Kobe Bryant’s time
KOBE BRYANT will go down in history as the best player of his basketball era. The numbers that he accumulated throughout his career as a member of the Los Angeles Lakers do not pay him sufficient homage. He is more than the championship trophies, the MVP awards, the statistics, the jerseys, the arena seats sold, and the fans collected.
He was a competitor down to his very core. His single-minded quest for basketball perfection was both insane and inspiring. He was born in blue-collar Philadelphia, and the beauty in his drive to be the best was in his understanding that there was a summit he could never reach, and his refusal to believe that there was no way to reach it. It was that same paradoxical belief that led Da Vinci to create masterpieces that have aced the test of time.
Kobe’s art will live for ages, too, in generation after generation of basketball fans, through YouTube videos and sports literature.
In his quest to Be Like Mike, he was both the person who came closest to inheriting Michael Jordan’s throne as The Best Ever, and the person who created a legacy separate from the Air Jordan legend.
The basketball landscape will forever be changed now that Kobe has announced, rather eloquently via moving poetry on The Players’ Tribune website, that this is his final season. For most of us, it felt like he would go on forever, just as a lot of us thought that Jordan was endless, that Magic’s show time would play on nightly, and that Larry Legend would burn incessantly.
But all things, even sports heroes, wind down to the inevitable curtain call.
Mostly, however, the world of sports is littered with sad stories of titans who pushed their glory way past their prime, so that fans were allowed a glimpse of a sorry version of their hero. One more game. One more season. One more moment under the spotlight. The mind, so fearful of a future without the flashbulbs and the fans, refuses to hear the body’s plea. Enough. We’ve had our run. Let’s call it a day.
Kobe Bryant stopped to let his mind process what his body had been trying to say. In the two previous seasons, he missed several games to injuries associated with the wear-and-tear of the quest for basketball perfection. All those hours in the weights room, in the practice court, on nationally televised games: They weaken the knees. They bruise elbows and shoulders. They tear Achilles tendons.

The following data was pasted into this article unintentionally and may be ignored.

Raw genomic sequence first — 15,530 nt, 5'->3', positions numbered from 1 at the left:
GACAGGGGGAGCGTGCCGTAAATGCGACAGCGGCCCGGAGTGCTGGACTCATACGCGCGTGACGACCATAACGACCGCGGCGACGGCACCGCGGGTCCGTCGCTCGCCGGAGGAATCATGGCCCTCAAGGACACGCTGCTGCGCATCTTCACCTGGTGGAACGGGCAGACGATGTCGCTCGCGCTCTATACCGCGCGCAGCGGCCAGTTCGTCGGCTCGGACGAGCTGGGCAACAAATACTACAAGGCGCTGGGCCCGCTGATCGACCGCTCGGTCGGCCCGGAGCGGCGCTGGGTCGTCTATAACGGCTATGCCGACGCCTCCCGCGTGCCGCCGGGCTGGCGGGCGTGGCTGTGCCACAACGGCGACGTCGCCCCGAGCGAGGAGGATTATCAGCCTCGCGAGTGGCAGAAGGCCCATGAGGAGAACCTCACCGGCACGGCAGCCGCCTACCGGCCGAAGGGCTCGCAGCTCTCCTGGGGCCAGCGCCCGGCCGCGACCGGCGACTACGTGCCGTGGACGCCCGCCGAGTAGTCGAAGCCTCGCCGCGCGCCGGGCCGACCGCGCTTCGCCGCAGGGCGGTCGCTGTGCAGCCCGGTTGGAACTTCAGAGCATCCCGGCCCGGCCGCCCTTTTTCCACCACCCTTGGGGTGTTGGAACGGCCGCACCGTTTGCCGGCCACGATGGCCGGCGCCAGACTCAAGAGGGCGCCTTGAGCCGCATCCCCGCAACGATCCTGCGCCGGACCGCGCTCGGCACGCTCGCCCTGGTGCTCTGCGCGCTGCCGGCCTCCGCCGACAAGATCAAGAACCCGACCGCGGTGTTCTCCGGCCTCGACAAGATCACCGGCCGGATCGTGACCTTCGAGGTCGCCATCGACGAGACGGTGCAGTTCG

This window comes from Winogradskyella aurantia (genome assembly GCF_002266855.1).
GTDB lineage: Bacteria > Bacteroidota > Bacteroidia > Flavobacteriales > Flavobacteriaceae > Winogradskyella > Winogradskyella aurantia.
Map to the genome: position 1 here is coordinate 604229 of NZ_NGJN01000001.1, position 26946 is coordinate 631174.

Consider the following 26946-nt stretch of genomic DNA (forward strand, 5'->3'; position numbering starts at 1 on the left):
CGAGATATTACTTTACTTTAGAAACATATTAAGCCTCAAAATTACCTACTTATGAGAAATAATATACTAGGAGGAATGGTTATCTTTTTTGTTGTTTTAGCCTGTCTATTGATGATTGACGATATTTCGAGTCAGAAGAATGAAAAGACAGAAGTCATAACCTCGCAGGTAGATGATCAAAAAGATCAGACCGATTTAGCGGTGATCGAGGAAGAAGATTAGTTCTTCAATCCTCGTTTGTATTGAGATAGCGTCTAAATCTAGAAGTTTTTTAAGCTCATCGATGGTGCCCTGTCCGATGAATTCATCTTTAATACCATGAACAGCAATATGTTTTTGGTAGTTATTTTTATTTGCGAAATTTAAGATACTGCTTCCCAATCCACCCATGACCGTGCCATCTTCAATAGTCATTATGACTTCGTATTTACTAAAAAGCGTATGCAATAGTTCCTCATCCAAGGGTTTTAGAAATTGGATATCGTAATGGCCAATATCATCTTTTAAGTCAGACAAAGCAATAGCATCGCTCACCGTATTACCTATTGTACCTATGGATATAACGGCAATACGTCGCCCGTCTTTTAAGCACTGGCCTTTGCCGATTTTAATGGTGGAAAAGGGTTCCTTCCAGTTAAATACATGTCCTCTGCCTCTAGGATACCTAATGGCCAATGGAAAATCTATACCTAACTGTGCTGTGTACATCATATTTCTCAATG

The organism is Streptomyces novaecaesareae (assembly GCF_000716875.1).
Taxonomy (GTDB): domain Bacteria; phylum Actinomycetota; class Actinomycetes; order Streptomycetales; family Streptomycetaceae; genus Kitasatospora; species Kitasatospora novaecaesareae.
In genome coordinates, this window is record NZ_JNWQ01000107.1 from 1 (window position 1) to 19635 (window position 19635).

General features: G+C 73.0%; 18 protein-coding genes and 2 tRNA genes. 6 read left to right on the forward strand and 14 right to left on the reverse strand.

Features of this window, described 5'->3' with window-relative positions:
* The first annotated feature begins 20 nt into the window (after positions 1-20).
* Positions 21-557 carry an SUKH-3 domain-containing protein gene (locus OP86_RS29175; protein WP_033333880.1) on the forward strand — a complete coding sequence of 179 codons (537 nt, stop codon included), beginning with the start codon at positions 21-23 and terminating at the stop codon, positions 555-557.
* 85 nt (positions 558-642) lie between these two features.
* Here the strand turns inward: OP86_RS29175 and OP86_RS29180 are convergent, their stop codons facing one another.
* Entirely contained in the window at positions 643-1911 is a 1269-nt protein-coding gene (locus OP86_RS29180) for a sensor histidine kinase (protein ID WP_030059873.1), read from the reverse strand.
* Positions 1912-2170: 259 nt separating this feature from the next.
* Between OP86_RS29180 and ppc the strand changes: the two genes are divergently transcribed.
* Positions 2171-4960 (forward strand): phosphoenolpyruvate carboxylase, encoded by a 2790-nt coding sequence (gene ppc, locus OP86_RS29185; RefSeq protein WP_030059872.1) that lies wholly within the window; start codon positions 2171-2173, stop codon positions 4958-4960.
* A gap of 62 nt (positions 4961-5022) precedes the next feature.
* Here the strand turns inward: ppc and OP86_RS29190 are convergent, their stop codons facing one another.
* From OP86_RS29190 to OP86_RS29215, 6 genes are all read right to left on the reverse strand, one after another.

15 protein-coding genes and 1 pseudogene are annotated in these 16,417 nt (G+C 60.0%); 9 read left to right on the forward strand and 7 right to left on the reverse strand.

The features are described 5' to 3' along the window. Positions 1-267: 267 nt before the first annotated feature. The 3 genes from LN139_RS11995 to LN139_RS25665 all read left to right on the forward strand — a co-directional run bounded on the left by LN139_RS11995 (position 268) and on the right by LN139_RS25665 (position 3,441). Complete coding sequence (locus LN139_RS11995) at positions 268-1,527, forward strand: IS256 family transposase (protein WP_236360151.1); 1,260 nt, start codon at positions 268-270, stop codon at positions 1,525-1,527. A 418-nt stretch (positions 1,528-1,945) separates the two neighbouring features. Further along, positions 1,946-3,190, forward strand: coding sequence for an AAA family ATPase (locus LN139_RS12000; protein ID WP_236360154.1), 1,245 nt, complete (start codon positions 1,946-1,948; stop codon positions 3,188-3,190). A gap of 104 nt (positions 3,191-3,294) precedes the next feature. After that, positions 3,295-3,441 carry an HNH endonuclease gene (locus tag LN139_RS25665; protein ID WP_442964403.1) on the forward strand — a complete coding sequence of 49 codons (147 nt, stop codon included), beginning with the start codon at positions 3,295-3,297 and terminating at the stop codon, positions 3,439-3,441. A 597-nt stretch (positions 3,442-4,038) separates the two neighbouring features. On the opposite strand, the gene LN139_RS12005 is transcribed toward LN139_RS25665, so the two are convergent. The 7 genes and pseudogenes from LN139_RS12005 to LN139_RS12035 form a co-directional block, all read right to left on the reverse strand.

Kobe’s mind understood everything Kobe’s body was trying to say. And in an ode to basketball that was both a farewell to the game and an expression of gratitude for what it has provided him, he added to his legend, ironically, by announcing the end of a career:
“My mind can handle the grind/ but my body knows it’s time to say goodbye./ And that’s OK./ I’m ready to let you go./ I want you to know now/ So we both can savor/
every moment we have left together./ The good and the bad./ We have given each other/All that we have.”
It’s one of the hardest things for a professional athlete to do: leaving a career at the perfect time. And we hope that when his time comes—if it hasn’t yet—Manny Pacquiao will also learn to say it’s over. The Philippines’ National Fist, winner of an unprecedented eight weight class crowns, has hinted that the end credits are about to roll on his boxing career.
We hope it’s true, that next year’s pencilled bout will be his last.
Boxing is a crueler, more unforgiving landlord than basketball. The rent athletes pay for their temporary stay in its spotlight is debilitating. And there’s nothing more pitiful than to watch a past-his-prime slugger trying wildly to justify one more match, one more round.
We want Manny Pacquiao to have full command of his senses when he lives the rest of his life enjoying the fruits of the brutal battles in the ring. Already, his body is sending signals to his mind. He is not as quick, and the power in his fists is no longer as devastating. He may have one last fight in him; he should recognize it when it comes.
And when it does, he should walk away from the game the way Kobe is walking away from his.
After all, both Kobe and the Pacman have spent years mastering their craft. Each has built the persona of greatness. The only way for them to appreciate their legend is to view it from a distance—away from the limelight, away from the adulation, away from the game.
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